“Sending a nude is agreeing to take the risk of seeing this shared photo.” This sentence posted by the national police in a tweet accompanying a prevention campaign against “sexting” caused an outcry on social networks, Saturday March 6, pushing the police to quickly delete his message, deemed guilty.

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This visual posted by the National Police's Twitter account on March 6, 2021, was quickly withdrawn. (NATIONAL POLICE)

“He received your nude. Your friends, your parents, your classmates, your cousins, your teachers, your neighbors, your baker, your ex-boyfriend, your postman, your grandparents, your niece too”, proclaimed the visual posted by the police, urging young people not to indulge in this widespread practice.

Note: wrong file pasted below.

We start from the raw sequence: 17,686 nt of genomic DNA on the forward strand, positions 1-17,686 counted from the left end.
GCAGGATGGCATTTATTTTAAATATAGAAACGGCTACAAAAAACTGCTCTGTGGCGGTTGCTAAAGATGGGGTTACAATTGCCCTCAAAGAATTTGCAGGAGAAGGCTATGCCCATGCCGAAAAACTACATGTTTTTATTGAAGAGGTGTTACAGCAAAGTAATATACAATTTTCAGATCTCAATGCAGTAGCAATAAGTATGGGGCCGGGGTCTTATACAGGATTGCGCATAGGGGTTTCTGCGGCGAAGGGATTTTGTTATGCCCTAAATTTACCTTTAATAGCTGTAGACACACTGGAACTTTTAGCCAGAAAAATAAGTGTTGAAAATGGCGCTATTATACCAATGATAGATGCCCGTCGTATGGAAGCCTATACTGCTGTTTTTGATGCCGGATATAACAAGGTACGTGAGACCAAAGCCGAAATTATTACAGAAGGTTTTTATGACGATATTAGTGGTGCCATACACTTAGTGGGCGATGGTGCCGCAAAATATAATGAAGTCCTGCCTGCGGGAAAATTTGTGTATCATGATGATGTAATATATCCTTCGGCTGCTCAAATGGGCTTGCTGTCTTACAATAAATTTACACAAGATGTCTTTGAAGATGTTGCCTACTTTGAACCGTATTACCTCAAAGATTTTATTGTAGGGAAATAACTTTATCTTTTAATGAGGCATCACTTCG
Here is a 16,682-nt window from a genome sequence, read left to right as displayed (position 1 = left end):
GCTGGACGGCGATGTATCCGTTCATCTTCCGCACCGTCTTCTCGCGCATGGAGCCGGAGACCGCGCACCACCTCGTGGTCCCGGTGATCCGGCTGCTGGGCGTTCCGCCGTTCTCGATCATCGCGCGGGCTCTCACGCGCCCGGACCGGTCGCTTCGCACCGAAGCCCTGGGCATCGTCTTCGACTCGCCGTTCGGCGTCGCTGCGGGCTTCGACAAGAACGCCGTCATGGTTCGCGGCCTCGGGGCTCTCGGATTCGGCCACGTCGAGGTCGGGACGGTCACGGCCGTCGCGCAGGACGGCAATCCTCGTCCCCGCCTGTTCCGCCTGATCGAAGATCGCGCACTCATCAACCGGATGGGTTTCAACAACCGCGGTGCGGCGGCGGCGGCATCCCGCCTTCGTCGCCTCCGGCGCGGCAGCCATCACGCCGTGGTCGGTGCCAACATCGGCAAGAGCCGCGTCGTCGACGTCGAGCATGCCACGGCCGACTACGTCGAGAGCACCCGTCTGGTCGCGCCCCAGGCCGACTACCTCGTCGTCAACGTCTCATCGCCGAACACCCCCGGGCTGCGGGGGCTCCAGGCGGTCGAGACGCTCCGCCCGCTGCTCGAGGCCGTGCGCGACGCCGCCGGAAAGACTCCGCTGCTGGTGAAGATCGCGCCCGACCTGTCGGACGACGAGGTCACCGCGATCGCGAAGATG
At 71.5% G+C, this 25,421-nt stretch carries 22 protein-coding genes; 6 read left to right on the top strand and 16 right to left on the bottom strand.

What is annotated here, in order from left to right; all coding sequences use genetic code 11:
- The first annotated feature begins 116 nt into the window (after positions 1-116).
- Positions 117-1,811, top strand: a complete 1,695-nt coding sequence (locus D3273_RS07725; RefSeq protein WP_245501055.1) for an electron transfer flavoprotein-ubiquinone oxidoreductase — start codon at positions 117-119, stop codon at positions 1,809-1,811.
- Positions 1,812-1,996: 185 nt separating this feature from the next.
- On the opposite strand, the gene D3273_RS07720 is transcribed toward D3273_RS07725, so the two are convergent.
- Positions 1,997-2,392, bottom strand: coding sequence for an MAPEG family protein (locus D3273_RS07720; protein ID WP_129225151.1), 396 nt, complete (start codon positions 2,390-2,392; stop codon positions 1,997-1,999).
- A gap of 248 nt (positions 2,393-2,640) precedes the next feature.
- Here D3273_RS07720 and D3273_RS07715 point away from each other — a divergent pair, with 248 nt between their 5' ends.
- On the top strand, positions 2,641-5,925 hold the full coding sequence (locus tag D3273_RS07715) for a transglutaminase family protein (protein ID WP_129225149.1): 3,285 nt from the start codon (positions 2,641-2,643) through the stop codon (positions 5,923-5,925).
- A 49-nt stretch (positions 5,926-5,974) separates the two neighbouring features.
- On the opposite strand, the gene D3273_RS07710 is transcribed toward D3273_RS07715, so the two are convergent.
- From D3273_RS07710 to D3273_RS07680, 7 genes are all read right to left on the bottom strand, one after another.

The “sexting” consists in sending a photo of oneself (or of a part of one’s body) naked to an interlocutor, for example his or her boyfriend (e). The communication campaign intended to warn against the risk that these images fall into the wrong hands or may be disclosed by their recipient for the purpose of revenge after a relationship that escalates (“revenge porn”).

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The message received an icy reception on Twitter, where many users denounced the guilt of the perpetrators of sexting rather than that of the people who divulged them. Feminist activist Caroline De Haas and MEP Aurore Lalucq notably reacted.

Some Internet users have reposted the visual of the national police by parodying it, while others have underlined the very different campaign published a few weeks ago by another institution: the national gendarmerie.

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The national police recognized “an awkwardness”. “We never carry the idea that the victims could be responsible for the situation they undergo”, she defended herself.



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